In simple terms, every time you eat your body will release insulin, which as we have already discussed is responsible for pushing the glucose into your blood cells to be used for energy. It is this constant over-secretion of insulin that may cause you to feel hungry and crave carbohydrates and in turn most likely cause you to eat too much of them.

However, if you are used to eating every 2 to 3 hours and swap to eating less frequent meals you may find in the beginning that you are more hungry until your body has had time to recalibrate. The same researches mentioned above also found this to be the case amongst their two study groups. Group number two reported that while in the beginning of the study they felt hungry in the first week, this had significantly changed when compared to later in the study.

So what does this all mean and what can I tell you that will help you to reach your weight goals.

I do think that more research needs to be done to continue our understanding of the science behind what happens in our bodies when we eat, what we eat and how we eat. It is a complex issue that is not only confusing to the scientists that are performing the studies, but also to you the public trying to decipher through the mountains of crap we are delivered each and every day on our TV’s, magazines, celebrity interviews just to name a few.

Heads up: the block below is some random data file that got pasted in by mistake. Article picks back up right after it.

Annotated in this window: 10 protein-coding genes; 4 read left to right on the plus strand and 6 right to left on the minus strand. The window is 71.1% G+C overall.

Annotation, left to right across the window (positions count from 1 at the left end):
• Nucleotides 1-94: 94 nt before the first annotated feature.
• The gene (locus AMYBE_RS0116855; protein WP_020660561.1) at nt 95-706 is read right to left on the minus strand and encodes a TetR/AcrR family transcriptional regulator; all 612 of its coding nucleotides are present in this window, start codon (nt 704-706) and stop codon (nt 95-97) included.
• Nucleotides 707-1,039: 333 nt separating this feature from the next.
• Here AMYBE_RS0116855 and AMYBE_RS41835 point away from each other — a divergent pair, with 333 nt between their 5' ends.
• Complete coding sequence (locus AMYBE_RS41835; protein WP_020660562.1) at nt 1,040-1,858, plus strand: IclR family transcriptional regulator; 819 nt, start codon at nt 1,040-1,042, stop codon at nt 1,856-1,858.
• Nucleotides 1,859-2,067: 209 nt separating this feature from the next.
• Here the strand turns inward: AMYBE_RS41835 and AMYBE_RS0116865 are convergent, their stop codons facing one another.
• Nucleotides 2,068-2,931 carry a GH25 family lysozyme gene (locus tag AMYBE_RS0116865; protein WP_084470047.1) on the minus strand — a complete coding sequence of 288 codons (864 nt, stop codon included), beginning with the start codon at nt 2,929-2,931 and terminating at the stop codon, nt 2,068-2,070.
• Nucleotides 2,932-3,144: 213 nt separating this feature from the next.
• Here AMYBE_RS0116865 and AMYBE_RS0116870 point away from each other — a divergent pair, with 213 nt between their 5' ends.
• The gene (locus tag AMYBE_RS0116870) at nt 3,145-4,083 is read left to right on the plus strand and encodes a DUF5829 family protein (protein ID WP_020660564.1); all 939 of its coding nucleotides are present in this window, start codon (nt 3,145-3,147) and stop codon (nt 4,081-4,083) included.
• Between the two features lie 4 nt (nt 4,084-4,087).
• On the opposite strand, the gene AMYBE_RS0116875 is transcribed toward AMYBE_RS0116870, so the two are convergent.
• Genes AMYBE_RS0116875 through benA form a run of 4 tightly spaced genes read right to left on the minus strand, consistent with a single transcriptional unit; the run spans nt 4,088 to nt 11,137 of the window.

In my opinion, what I can say with an absolute certainty, the notion of eating carbs at night compared to during the day or that carbs are bad for us is just NOT TRUE. What you should be more concerned with is making sure you are not consuming more calories than your body needs (if your goals is to lose weight) and that you enjoy your food and never restrict a certain type of food. This will may just end up with you craving this food and over consuming it sometime in the future.

References:

  1. Katayose Y, Tasaki M, Ogata H, Nakata Y, Tokuyama K, Satoh M. Metabolic rate and fuel utilization during sleep assessed by whole-body indirect calorimetry. Metabolism. 2009 Jul;58(7):920-6.

 

  1. Biston P, Van Cauter E, Ofek G, Linkowski P, Polonsky KS, Degaute JP. Diurnal variations in cardiovascular function and glucose regulation in normotensive humans. Hypertension. 1996 Nov;28(5):863-71.

 

  1. Sofer S, Eliraz A, Kaplan S, Voet H, Fink G, Kima T, Madar Z. Greater weight loss and hormonal changes after 6 months diet with carbohydrates eaten mostly at dinner. Obesity (Silver Spring). 2011 Oct;19(10):2006-14.

About Adam

Adam Martin is an accredited Exercise Physiologist and rehabilitation specialist with a passion for empowering people to create positive change and live a happier, healthier life. As the founder and Principal Exercise Physiologist at TrewExPhys, Adam works with a wide variety of clients including elite athletes, returning war veterans, weekend warriors and everyday fitness enthusiasts dealing with a range of injuries and disabilities.